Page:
Yalta Conference


Yalta Conference
Yalta

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(Feb. 4–11, 1945) Conference of Allied leaders at Yalta to plan Germany's defeat in World War II. Franklin Roosevelt, Winston Churchill, and Joseph Stalin discussed the postwar occupation of Germany, postwar assistance to the German people, German disarmament, war-crimes trials, the fate of the defeated or liberated states of eastern Europe, voting in the future United Nations Security Council, and German reparations.

Stalin agreed to enter the war against Japan after the German surrender. Roosevelt died two months later, and Stalin broke his promise to allow democratic elections in eastern Europe. See also Potsdam Conference; Tehrān Conference.

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 (Feb. 4–11, 1945), major World War II conference of the three chief Allied leaders, President Franklin D. Roosevelt (Roosevelt, Franklin D.) of the United States, Prime Minister Winston Churchill (Churchill, Sir Winston) of Great Britain, and Premier Joseph Stalin (Stalin, Joseph) of the Soviet Union, which met at Yalta in the Crimea to plan the final defeat and occupation of Nazi Germany.

      It had already been decided that Germany would be divided into occupied zones administered by U.S., British, French, and Soviet forces. The conferees accepted the principle that the Allies had no duty toward the Germans except to provide minimum subsistence, declared that the German military industry would be abolished or confiscated, and agreed that major war criminals would be tried before an international court, which subsequently presided at Nürnberg. The determination of reparations was assigned to a commission.

      How to deal with the defeated or liberated countries of eastern Europe was the main problem discussed at the conference. The agreements reached, which were accepted by Stalin, called for “interim governmental authorities broadly representative of all democratic elements in the population . . . and the earliest possible establishment through free elections of governments responsive to the will of the people.” Britain and the United States supported a Polish government-in-exile in London, while the Soviets (Union of Soviet Socialist Republics) supported a communist-dominated Polish committee of national liberation in Lublin. Neither the Western Allies nor the Soviet Union would change its allegience, so they could only agree that the Lublin committee would be broadened to include representatives of other Polish political groups, upon which the Allies would recognize it as a provisional government of national unity that would hold free elections to choose a successor government. Poland's future frontiers were also discussed but not decided.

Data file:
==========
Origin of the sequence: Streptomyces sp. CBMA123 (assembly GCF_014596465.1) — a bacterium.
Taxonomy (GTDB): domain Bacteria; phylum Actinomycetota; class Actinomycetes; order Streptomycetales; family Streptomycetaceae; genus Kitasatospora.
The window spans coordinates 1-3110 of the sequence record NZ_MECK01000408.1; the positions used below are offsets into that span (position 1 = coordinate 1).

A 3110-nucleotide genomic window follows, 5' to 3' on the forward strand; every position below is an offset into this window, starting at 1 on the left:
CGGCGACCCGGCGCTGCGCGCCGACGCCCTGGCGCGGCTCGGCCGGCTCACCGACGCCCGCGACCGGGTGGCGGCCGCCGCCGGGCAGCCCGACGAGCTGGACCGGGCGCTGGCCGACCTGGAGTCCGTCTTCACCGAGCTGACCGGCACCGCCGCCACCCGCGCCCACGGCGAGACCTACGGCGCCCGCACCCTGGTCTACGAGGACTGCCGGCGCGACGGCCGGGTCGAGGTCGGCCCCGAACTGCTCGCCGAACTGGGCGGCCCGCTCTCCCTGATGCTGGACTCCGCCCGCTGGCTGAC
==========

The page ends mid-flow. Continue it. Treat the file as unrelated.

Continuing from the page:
Regarding the Far East, a secret protocol stipulated that, in return for the Soviet Union's entering the war against Japan within “two or three months” after Germany's surrender, the U.S.S.R. would regain the territory lost to Japan in the Russo-Japanese War of 1904–05, and the status quo in pro-Soviet Outer Mongolia would be maintained. Stalin agreed to sign a pact of alliance and friendship with China.

      The United Nations organization charter had already been drafted, and the conferees worked out a compromise formula for voting in the Security Council. The Soviets withdrew their claim that all 16 Soviet republics should have membership in the General Assembly.

      After the agreements reached at Yalta were made public in 1946, they were harshly criticized in the United States. This was because, as events turned out, Stalin failed to keep his promise that free elections would be held in Poland, Czechoslovakia, Hungary, Romania, and Bulgaria. Instead, communist governments were established in all those countries, noncommunist political parties were suppressed, and genuinely democratic elections were never held. At the time of the Yalta Conference, both Roosevelt and Churchill had trusted Stalin and believed that he would keep his word. Neither leader had suspected that Stalin intended that all the Popular Front governments in Europe would be taken over by communists. Roosevelt and Churchill were further inclined to assent to the Yalta agreements because they assumed, mistakenly as it turned out, that Soviet assistance would be sorely needed to defeat the Japanese in the Pacific and Manchuria. In any case, the Soviet Union was the military occupier of eastern Europe at the war's end, and so there was little the Western democracies could do to enforce the promises made by Stalin at Yalta. The formulation by American delegation member James F. Byrnes (Byrnes, James F.), soon to be secretary of state (1945–47), was apt: “It was not a question of what we would let the Russians do, but what we could get the Russians to do.”

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Universalium. 2010.

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